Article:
In 1708, Britain is in full war with France, and Queen Anne is on the throne. With fragile health, Anne has little heart to deal with the government of the country and instead prefers eccentric activities like duck races or playing with her 17 rabbits, each of whom is a child whom she lost over the years. Her counselor, Sarah Churchill, the Duchess of Marlborough, is basically the country because of her influence on the Queen.
Sarah’s efforts to control Anne are undermined by Robert Harley, a member of Parliament who disagrees with a certain charge that Queen has imposed on her to get money to fund the war. Meanwhile, Abigail Hill, the poor cousin of Sarah, arrives at the palace to look for work. Abigail’s reputation is blunted by her father who lost her to a card game in favor of a German.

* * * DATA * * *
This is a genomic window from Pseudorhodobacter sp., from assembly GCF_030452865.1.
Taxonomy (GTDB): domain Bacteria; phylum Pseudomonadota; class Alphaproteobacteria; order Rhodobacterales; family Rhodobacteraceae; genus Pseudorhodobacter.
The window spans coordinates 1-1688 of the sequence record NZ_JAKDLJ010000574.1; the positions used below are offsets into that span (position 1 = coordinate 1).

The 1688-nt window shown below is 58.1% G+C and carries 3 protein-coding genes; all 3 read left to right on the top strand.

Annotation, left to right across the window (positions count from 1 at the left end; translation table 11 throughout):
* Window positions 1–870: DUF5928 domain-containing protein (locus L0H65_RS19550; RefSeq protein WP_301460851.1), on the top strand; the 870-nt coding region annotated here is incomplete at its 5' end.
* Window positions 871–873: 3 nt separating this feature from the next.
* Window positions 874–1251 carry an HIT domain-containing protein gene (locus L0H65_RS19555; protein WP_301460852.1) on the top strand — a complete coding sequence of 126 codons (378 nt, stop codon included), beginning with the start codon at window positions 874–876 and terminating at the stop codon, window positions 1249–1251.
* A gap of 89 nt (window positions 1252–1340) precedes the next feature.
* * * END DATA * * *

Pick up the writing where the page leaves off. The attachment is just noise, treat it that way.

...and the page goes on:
In the beginning, Sarah is made to do little housework, but after seeing the Queen’s precarious health, she notices a chance to approach her cousin, and then Queen herself. Sarah uses some herbs to create cure to relieve the Queen’s suffering, and even if she is punished by her cousin for acting on assumptions, she goes to grace when it turns out that her cure has a beneficial effect on the Queen. As a courtesy, Queen gives her a much more important job.